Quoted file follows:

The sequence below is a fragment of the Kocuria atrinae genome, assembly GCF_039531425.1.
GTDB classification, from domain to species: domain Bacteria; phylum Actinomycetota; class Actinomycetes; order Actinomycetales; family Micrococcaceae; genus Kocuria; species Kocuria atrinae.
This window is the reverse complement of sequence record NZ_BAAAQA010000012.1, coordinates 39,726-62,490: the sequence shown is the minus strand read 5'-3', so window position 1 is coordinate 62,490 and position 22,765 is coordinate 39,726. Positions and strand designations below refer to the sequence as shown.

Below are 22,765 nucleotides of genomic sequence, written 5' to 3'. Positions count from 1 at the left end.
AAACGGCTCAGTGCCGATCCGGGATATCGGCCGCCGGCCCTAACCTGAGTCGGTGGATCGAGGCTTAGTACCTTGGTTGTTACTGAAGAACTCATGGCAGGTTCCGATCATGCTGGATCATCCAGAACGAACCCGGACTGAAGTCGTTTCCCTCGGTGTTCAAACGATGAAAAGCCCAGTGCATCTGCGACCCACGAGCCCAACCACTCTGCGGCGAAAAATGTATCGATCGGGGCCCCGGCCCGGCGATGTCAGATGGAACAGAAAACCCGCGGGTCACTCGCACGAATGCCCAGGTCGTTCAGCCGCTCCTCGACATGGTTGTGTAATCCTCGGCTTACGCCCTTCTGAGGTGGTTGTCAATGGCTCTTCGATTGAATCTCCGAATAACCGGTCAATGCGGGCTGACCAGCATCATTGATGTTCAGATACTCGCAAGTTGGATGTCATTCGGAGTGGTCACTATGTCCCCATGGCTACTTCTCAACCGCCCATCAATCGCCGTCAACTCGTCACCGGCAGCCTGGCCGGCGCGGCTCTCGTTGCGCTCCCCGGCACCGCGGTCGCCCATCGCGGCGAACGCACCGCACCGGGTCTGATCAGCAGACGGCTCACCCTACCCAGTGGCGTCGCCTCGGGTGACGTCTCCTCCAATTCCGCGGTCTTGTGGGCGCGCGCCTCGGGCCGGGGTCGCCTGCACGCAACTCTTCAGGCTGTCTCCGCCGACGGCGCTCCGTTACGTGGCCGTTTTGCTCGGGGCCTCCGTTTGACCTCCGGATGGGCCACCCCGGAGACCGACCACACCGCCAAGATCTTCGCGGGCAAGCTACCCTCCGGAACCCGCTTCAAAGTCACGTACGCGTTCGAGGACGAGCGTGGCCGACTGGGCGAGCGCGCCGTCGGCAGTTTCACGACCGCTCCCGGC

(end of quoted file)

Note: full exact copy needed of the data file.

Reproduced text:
The sequence below is a fragment of the Kocuria atrinae genome, assembly GCF_039531425.1.
GTDB classification, from domain to species: domain Bacteria; phylum Actinomycetota; class Actinomycetes; order Actinomycetales; family Micrococcaceae; genus Kocuria; species Kocuria atrinae.
This window is the reverse complement of sequence record NZ_BAAAQA010000012.1, coordinates 39,726-62,490: the sequence shown is the minus strand read 5'-3', so window position 1 is coordinate 62,490 and position 22,765 is coordinate 39,726. Positions and strand designations below refer to the sequence as shown.

Below are 22,765 nucleotides of genomic sequence, written 5' to 3'. Positions count from 1 at the left end.
AAACGGCTCAGTGCCGATCCGGGATATCGGCCGCCGGCCCTAACCTGAGTCGGTGGATCGAGGCTTAGTACCTTGGTTGTTACTGAAGAACTCATGGCAGGTTCCGATCATGCTGGATCATCCAGAACGAACCCGGACTGAAGTCGTTTCCCTCGGTGTTCAAACGATGAAAAGCCCAGTGCATCTGCGACCCACGAGCCCAACCACTCTGCGGCGAAAAATGTATCGATCGGGGCCCCGGCCCGGCGATGTCAGATGGAACAGAAAACCCGCGGGTCACTCGCACGAATGCCCAGGTCGTTCAGCCGCTCCTCGACATGGTTGTGTAATCCTCGGCTTACGCCCTTCTGAGGTGGTTGTCAATGGCTCTTCGATTGAATCTCCGAATAACCGGTCAATGCGGGCTGACCAGCATCATTGATGTTCAGATACTCGCAAGTTGGATGTCATTCGGAGTGGTCACTATGTCCCCATGGCTACTTCTCAACCGCCCATCAATCGCCGTCAACTCGTCACCGGCAGCCTGGCCGGCGCGGCTCTCGTTGCGCTCCCCGGCACCGCGGTCGCCCATCGCGGCGAACGCACCGCACCGGGTCTGATCAGCAGACGGCTCACCCTACCCAGTGGCGTCGCCTCGGGTGACGTCTCCTCCAATTCCGCGGTCTTGTGGGCGCGCGCCTCGGGCCGGGGTCGCCTGCACGCAACTCTTCAGGCTGTCTCCGCCGACGGCGCTCCGTTACGTGGCCGTTTTGCTCGGGGCCTCCGTTTGACCTCCGGATGGGCCACCCCGGAGACCGACCACACCGCCAAGATCTTCGCGGGCAAGCTACCCTCCGGAACCCGCTTCAAAGTCACGTACGCGTTCGAGGACGAGCGTGGCCGACTGGGCGAGCGCGCCGTCGGCAGTTTCACGACCGCTCCCGGC